SEATTLE, June 28 — The court case between Boeing and the International Association of Machinists (IAM) kicked off earlier this month with a judge hearing Boeing’s request to have the IAM’s complaint thrown out. The latter is accusing Boeing of moving part of its 787 aircraft production to a non-union plant in South Carolina in order to punish the union for its 2008 strike. Boeing has denied the charges and wants the case dismissed.
However, the fact that Boeing’s move to South Carolina was made to punish its workers is undeniable. And the fact that Boeing has chosen South Carolina reveals the racism of the company’s move. The state’s history of centuries of racism as a union-busting “right-to-work” area has kept wages much lower than in Washington State and enables the racist bosses to use it as a club against white and black workers in Seattle.
In 2010, Boeing CEO Jim Albaugh told the Seattle Times (4/22/10) that preventing strikes was the key factor in deciding to move to South Carolina. A 2009 conference call with then Boeing CEO Jim McNerney had the company again stating that the move was made to prevent “regular strikes.” More recently Boeing’s chief counsel told a Senate committee hearing that the move was undertaken to prevent further strikes. (LA Times, 6/26/11).
Now Congressional Republicans are attacking the National Labor Relations Board (NLRB) for even hearing the IAM’s complaint. Senate Republicans threatened to kill the appointment of NLRB general counsel Lafe Solomon over the dispute with Boeing. (LAT, 6/26/11)
Obama’s Appointees Solidly Boeing
But workers shouldn’t rely on the government’s NLRB for help. Democrats have mostly sat in quiet approval of the attacks. Obama Commerce Secretary nominee John Bryson, in his recent Senate confirmation hearings, said he thought the NLRB decision to bring the complaint forward was a “big mistake.” (Business Insider, 6/21/11) Bryson is a former Boeing board member, as is Obama Chief of Staff William Daley.
Boeing is so confident it will beat the charge that it hasn’t even bothered to show up for settlement negotiations with the IAM. Indeed in many ways Boeing has already succeeded in breaking the back of the IAM. In a 2010 speech, IAM president Tom Buffenberger condemned the 2008 strike, stating, “It is time to move beyond the old ways of bargaining that have been used since the 1930s… We must find ways to move forward where both the company and the workers benefit together, neither one profiting at the expense of the other in adversarial roles.” (IAM, 1/26/10)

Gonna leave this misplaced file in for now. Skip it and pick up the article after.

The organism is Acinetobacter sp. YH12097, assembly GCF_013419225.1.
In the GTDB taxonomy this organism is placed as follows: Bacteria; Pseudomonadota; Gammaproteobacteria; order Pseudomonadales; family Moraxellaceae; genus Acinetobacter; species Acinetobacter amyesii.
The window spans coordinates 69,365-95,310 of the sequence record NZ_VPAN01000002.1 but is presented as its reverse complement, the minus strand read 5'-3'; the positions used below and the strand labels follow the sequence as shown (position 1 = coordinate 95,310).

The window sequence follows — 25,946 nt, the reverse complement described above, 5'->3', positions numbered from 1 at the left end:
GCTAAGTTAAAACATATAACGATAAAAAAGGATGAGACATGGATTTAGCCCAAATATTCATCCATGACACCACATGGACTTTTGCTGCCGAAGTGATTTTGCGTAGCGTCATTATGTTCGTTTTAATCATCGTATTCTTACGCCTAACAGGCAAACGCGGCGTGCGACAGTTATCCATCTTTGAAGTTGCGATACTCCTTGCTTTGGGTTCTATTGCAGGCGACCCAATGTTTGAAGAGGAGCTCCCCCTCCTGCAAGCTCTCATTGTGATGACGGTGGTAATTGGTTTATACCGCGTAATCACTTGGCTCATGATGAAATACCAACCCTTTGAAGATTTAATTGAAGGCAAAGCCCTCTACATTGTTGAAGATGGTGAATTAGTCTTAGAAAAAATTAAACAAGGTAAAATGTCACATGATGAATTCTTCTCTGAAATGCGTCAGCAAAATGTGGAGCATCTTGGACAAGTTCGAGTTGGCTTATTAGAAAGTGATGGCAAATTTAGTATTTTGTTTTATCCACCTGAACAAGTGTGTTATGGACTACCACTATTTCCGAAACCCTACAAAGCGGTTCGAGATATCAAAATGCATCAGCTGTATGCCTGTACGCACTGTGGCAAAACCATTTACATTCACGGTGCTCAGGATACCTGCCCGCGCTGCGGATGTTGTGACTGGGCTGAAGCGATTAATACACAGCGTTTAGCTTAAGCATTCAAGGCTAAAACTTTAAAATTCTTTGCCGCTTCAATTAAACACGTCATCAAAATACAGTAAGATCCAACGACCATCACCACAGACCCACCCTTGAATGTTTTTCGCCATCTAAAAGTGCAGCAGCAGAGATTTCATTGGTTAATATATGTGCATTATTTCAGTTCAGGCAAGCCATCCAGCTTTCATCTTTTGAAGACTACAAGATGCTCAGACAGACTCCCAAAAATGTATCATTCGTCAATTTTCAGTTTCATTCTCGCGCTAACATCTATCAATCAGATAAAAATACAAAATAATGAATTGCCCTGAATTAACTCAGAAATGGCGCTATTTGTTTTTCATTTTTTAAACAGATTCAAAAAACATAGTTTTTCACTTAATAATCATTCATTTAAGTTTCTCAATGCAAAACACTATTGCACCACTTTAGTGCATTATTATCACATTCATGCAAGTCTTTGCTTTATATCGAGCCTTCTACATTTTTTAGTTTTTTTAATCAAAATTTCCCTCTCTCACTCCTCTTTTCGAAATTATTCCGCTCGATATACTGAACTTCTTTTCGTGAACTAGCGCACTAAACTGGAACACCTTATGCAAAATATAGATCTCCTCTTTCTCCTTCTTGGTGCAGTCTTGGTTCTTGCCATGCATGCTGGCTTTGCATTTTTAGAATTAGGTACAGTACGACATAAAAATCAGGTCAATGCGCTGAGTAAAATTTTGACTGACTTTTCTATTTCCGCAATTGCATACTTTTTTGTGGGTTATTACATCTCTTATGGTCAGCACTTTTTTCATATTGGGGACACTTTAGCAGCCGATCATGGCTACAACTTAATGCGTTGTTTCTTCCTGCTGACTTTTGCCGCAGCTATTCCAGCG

This abject union class collaboration is nothing new. This “strategy” has successfully whittled the membership of the UAW down to one-third of its peak in just a few decades. As only CHALLENGE reported, the IAM did not initially endorse the 2008 strike that began as a worker-led wildcat and actively tried to undermine it every step of the way. (CHALLENGE, 10/1/08)
The sellout of that strike by the IAM leadership and its continued propaganda campaign of pushing cooperation with Boeing has left many workers deeply cynical about their ability to resist Boeing’s attacks on their wages and benefits. Many openly express their pessimism about the future of their jobs and their own ability to change that future. The IAM’s appeal to the NLRB is part of its campaign to protest through the “right” channels (according to the bosses’ laws) rather than striking. As the case stretches out over months and even years until the judge eventually and inevitably sides with Boeing, workers may become even more cynical.
In this era of union sellouts’ surrender and coordinated attacks against the working class by the bosses and its capitalist state, workers need communist ideas more than ever. Following pro-boss union leaders is a dead end. We must win the rank and file to challenge the bosses’ laws and in that class struggle build a mass communist PLP to fight for revolution and the ultimate destruction of the exploitative capitalist system.